At least the characters in Alienator are consistent with Sci Fi conventions. Namely, no one can shoot straight, much less hit their target. These idiots couldn’t even shoot themselves. Even the Alienator, a hunter with specialized robotic enhancements, can’t hit a target tied down and at point blank range.
So Kol, the rebel leader, escapes from Space Prison and ends up crashing on Earth. When he sees the Earth on his view screen he recognizes it, though how is never explained. Which is a good thing, because when the movie tries to explain itself things go horribly wrong (see first roadside attraction).
For most of the movie Kol is acting like he can’t breathe. He grabs at a collar on his neck, which suggests it has something to do with his distress. Yet, when he puts his fingers in between the collar and his neck there’s plenty of room. Was it randomly squeezing? Was it injecting him with something? Shocking him? Was it really hurting him? I just dunno. I don’t think the filmmakers did either.
Oh, another neat feature of the collar is that it’s a tracking device. Naturally this is a boon for the Alienator. Unfortunately, it’s a two-way device. For some reason it alerts the wearer that the hunter is close by. Is this a psychological feature meant to scare the bejesus out of the person? Why not make the collar do something cool like, uhm, I don’t know, stun the prisoner? Or, better still, have it blow off their head. Problem solved.
Wait… right. Sorry. It wasn’t in the script. Nevermind.
Kol wanders out of his ship and gets hit by the requisite group of college kids on vacation in their RV. Rick is the overbearing, self-serving jerk. Bennie is the smart one with glasses. Caroline is the blonde bimbo. And rounding out the group is Tara, the brunette. They scoop up Kol and take him to the ranger station.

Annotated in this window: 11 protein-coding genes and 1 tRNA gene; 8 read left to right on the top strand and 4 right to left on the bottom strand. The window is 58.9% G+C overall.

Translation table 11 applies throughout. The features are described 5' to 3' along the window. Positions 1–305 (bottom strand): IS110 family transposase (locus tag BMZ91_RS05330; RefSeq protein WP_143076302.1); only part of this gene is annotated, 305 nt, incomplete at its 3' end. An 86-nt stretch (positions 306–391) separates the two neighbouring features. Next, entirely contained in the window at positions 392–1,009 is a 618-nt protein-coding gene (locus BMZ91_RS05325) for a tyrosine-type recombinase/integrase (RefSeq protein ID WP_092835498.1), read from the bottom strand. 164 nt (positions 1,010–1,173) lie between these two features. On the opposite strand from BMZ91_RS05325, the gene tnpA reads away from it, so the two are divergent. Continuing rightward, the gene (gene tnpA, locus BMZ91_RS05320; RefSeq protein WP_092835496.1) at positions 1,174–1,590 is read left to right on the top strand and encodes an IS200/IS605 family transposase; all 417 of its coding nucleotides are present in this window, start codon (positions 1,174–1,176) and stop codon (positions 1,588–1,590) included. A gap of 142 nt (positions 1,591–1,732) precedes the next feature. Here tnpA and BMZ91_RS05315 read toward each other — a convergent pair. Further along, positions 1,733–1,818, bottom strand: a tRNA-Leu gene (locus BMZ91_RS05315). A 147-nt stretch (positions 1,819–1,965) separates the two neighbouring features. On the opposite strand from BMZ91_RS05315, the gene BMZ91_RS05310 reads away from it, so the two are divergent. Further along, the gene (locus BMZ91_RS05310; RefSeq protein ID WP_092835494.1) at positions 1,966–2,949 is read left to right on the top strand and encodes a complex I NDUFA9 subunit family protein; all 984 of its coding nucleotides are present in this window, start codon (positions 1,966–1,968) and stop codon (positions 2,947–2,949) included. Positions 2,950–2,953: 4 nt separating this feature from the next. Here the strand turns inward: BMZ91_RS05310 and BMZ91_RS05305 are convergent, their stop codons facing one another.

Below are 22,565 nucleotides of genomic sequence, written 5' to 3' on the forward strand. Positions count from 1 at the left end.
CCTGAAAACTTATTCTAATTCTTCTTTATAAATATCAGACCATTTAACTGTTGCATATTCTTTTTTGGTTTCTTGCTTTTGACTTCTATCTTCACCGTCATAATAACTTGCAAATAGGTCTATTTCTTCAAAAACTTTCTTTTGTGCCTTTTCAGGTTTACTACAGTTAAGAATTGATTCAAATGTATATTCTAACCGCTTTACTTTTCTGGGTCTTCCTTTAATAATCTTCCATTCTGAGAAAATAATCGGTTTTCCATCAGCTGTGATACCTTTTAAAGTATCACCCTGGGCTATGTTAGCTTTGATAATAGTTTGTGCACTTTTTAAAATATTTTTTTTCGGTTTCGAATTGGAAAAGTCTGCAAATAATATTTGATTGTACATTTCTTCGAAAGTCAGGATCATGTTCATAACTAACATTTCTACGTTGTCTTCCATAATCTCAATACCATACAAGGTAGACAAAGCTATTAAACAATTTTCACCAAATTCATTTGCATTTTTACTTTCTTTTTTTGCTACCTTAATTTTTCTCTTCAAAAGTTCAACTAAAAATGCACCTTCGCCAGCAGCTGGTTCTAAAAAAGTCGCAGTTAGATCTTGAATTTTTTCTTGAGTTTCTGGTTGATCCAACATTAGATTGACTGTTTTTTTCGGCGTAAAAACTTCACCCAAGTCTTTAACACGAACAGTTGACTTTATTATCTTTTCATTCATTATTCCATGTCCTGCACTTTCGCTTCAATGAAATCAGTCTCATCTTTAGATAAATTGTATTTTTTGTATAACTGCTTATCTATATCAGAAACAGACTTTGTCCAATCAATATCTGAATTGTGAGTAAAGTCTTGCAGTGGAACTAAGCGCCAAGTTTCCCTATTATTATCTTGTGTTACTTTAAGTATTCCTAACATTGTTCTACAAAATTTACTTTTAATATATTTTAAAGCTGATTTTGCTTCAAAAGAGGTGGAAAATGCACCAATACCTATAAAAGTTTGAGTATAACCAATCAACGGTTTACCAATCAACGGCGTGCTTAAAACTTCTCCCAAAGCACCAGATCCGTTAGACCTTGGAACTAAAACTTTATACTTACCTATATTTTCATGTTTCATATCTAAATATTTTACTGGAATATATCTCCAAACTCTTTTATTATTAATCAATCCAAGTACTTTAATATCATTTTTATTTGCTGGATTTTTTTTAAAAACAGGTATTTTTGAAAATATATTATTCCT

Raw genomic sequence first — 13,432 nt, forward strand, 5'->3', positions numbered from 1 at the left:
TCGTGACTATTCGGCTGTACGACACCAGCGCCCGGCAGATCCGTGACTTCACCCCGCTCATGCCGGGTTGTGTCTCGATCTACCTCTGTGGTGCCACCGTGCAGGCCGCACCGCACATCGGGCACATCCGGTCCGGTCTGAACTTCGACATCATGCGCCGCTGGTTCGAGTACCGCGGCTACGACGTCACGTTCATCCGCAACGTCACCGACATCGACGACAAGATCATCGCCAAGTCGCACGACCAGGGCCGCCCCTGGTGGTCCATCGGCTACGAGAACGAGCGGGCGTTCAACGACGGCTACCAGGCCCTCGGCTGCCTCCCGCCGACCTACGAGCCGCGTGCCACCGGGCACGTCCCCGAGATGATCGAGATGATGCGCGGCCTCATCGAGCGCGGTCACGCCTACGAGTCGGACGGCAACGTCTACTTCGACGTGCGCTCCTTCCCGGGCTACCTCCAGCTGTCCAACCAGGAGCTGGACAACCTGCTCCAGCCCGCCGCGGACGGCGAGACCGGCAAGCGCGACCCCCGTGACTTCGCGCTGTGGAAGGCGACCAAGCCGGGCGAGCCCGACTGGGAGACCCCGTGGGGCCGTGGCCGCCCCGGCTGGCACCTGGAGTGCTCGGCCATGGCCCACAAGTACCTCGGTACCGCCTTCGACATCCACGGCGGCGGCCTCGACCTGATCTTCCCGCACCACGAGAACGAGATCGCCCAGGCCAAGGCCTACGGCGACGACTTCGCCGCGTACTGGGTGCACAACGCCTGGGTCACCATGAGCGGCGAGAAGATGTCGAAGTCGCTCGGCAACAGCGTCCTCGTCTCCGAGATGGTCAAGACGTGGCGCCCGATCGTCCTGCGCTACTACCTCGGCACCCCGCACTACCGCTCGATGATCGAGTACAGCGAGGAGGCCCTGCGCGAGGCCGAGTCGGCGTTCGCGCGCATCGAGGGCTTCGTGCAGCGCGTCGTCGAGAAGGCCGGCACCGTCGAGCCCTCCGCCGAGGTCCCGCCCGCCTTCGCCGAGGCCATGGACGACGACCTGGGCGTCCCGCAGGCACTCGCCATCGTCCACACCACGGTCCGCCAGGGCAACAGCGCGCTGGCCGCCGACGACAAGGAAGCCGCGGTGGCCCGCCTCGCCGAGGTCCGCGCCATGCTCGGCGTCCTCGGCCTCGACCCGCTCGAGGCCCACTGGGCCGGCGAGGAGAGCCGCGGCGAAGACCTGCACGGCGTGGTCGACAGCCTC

At the ranger station, Ward Armstrong, the ranger, gets the story. Of course the kids don’t know much, only that they want to get out before they’re caught up in legal hassles. Kol violently comes to. He tells them he’s from another planet and on the run for his life. Both Ranger Ward and the Scooby-Doo crew believe it. Why not? Nothing strange about a space foreigner on the run from the space law. When Rick doubts the validity of the story he’s the “crazy” one.
Another reason why some people deserve to die. And right on cue here comes Alienator.
She indiscriminately kills people and destroys things, even when they are NOT interfering with her objective. The poor doctor who was summoned to help Kol is toasted for his troubles. Cars are vaporized. Ranger Ward’s cabin is shot up, and the sad part is, no one was in the cabin. She was just shooting the place up. She even kills the comic relief hillbillies. Though, in her defense, they were shooting at her.